The purpose of this study is to present trends in African American/white disparities in CRC incidence and mortality in Wisconsin. Monitoring trends in cancer incidence and mortality is an important part of any coordinated state plan to reduce disparities, providing critical information to cancer prevention programs, clinicians, and policy makers who seek to reduce the burden of cancer. While there is evidence of trends in African American/white CRC disparities at the national level, there are no such trend data for Wisconsin, as previously published reports (25)-(28) have combined several years of data in order to present data for multiple ethnic groups. By filling these gaps, the paper provides an example of state-level surveillance required for CRC control.
We obtained incidence data from the Wisconsin Cancer Reporting System (WCRS) for the period 1995 to 2006, the most recent year for which data were available. As required by state law, cancer cases are reported to WCRS by Wisconsin hospitals, clinics, and physician offices. All invasive and noninvasive malignant tumors, except basal and squamous cell carcinomas of the skin and in situ cancers of the cervix uteri, are reportable to WCRS. Incidence rates were age-adjusted using the 2000 US standard population and calculated using NCI's SEER*Stat software.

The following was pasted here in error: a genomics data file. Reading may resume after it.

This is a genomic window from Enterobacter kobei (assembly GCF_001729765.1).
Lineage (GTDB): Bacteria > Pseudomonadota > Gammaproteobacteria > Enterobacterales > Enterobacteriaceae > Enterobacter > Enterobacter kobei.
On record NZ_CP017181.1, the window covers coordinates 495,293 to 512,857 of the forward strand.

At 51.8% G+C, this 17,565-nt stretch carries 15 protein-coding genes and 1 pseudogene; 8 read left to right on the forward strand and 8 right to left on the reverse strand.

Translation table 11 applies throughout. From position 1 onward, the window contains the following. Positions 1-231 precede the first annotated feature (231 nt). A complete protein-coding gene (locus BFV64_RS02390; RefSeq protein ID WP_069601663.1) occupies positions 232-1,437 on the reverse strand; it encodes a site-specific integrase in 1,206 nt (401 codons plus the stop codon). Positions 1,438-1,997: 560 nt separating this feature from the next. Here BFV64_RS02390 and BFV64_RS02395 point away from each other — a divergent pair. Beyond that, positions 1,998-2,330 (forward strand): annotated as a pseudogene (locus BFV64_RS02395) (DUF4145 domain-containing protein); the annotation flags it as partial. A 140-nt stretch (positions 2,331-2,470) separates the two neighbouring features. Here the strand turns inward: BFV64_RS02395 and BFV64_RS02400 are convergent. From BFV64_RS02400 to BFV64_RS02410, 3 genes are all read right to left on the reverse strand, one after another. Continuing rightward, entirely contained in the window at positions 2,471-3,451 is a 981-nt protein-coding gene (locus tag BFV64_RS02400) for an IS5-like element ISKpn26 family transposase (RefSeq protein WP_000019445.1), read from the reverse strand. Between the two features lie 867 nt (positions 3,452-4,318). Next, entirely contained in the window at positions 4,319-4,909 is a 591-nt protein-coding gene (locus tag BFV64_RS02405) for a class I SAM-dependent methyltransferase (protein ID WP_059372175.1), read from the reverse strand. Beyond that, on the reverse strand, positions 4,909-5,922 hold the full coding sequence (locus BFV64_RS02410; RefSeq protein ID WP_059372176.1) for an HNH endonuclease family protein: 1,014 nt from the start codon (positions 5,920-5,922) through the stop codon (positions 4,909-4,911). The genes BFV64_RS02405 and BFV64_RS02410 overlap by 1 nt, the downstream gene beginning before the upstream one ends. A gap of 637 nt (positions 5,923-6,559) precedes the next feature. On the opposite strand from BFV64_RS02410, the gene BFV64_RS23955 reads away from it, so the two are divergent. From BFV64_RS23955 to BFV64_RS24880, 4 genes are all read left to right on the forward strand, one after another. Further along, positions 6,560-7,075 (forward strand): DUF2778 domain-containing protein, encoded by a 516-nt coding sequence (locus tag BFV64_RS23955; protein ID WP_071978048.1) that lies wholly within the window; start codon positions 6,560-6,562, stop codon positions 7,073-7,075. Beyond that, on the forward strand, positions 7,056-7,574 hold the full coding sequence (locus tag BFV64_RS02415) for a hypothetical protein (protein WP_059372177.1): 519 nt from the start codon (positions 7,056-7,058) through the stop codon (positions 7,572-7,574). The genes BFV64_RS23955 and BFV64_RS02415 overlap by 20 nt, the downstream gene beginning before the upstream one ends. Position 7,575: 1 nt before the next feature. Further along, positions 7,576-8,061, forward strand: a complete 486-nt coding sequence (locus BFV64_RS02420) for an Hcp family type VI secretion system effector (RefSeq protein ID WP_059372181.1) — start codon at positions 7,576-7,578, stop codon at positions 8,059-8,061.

Mortality data used in this study reflect Wisconsin resident death records from the Vital Records Section, Wisconsin Department of Health Services. We accessed mortality data from the National Center for Health Statistics (NCHS) public use data file of Wisconsin deaths covering the period 1995 to 2006. Population data used in calculating cancer rates are obtained periodically by NCHS from the Census Bureau; those used in this study were age-adjusted to the 2000 US standard population. We used SEER*Stat software to calculate mortality rates. We also applied race categories used by NCHS (“White” and “Black or African American”) (29).
Stage of diagnosis was obtained from WCRS, which codes cases based on SEER staging guidelines. Precise American Joint Committee on Cancer TNM staging (30) is not currently available from WCRS; cancers are described as “localized” (invasive tumor that is confined to the organ of origin), “regional” (tumor spread beyond the organ of origin to adjacent organs or tissue by direct extension, or through the regional lymph nodes, or both, but appears to have spread no further) or “distant” (tumor has spread to parts of the body remove from the primary organ, or a systemic malignancy) (28). Some cases are unstaged, due to insufficient information. The stage data are not age-adjusted.